Betty Beall Murgolo, document delivery specialist at the NIH Library in Bldg. 10, passed away on Oct. 8 after a long battle with cancer.
Murgolo had a long history of exemplary and dedicated service to library customers. She was well-known for being able to locate elusive and difficult-to-find documents. In her 32 years with the library, Murgolo developed a vast network of professional and personal contacts that were an invaluable resource and enabled her to fill even the most complex requests. She was the “go to” person for items that no one else could find. Her colleagues and customers thought of her as the document delivery guru. They knew if the item was out there, Murgolo would find it.
Her sheer perseverance and never-give-up attitude were evident when Murgolo obtained two rare books from 1571 and 1611 that were extremely important for Dr. David Morens to complete his NIAID project on pandemic influenza. Morens said, “I considered her a part of our research team, and state clearly that we could not have done all of the scientific work we have done, including some of our most important achievements, without her. She would figure out a way to get the information the customer needed, no matter where it was and no matter how long it took.”
Another example of Murgolo’s professional expertise and can-do spirit was her ability to track down a French dissertation from the author himself, who said, “Ms. Murgolo had to go to great lengths to obtain the dissertation, as I had the only copy.”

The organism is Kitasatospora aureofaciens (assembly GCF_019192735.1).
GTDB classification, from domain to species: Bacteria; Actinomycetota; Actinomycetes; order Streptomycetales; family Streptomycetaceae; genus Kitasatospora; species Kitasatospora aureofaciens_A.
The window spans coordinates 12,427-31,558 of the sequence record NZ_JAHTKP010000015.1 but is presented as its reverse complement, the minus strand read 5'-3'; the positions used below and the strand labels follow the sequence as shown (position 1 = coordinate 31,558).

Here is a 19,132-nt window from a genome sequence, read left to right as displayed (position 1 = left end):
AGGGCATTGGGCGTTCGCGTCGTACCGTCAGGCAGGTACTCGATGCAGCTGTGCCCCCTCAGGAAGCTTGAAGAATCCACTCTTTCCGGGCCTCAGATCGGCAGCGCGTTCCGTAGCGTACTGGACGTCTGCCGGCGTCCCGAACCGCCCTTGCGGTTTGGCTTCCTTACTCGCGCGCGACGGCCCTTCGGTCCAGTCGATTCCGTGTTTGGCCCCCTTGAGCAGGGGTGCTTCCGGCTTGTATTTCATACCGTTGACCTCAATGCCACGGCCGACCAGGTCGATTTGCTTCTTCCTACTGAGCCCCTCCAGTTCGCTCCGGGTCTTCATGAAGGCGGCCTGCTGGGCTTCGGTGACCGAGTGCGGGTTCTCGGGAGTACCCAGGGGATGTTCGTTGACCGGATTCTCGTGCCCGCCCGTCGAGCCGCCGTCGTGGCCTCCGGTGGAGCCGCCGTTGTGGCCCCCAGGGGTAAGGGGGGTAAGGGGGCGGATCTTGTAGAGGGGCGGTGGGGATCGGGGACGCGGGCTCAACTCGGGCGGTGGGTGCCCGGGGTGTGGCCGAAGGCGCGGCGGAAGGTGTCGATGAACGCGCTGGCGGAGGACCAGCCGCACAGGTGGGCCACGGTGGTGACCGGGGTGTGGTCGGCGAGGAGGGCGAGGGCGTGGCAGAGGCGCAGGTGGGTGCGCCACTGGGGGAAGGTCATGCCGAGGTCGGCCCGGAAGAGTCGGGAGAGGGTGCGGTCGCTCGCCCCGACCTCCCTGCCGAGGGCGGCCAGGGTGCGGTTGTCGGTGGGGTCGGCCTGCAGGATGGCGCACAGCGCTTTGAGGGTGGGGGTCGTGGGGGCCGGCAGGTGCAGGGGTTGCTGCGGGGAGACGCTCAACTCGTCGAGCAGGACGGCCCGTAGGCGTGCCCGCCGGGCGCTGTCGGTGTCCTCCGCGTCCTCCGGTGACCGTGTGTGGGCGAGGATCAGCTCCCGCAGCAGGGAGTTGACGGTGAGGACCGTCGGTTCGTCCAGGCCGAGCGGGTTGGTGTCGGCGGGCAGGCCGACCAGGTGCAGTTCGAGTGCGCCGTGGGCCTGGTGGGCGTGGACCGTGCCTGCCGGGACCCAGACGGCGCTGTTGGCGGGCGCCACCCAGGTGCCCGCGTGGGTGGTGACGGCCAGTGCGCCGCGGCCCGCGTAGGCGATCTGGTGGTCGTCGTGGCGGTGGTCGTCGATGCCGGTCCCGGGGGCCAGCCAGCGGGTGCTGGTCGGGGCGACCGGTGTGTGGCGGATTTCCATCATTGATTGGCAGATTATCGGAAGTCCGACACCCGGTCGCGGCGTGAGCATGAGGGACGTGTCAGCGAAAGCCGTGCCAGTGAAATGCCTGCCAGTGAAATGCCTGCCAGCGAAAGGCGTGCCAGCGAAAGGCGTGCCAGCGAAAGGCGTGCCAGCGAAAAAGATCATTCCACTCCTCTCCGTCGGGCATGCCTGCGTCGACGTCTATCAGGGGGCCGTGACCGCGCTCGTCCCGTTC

Throughout the years, Murgolo was acknowledged in numerous scientific papers. Hardly a day passed that she did not receive an email, a note of appreciation or a call from an elated customer, expressing gratitude for her hard work, tenacity and perseverance.
According to her supervisor Ben Hope, “Betty strived to constantly improve and enhance the document delivery team to make it the best it could be. She exemplified not only an outstanding commitment to customer service, but also exceptional technical competency and a unique ability to adapt to changing needs. She will be sorely missed by her library colleagues and anyone who had the fortunate opportunity to know her.”
She is survived by her husband John; two sons, John and Stanley; and two grandchildren, William and Wyatt. Expressions of sympathy may take the form of contributions to the Melanoma Research Foundation, P.O. Box 759329, Baltimore, MD 21275.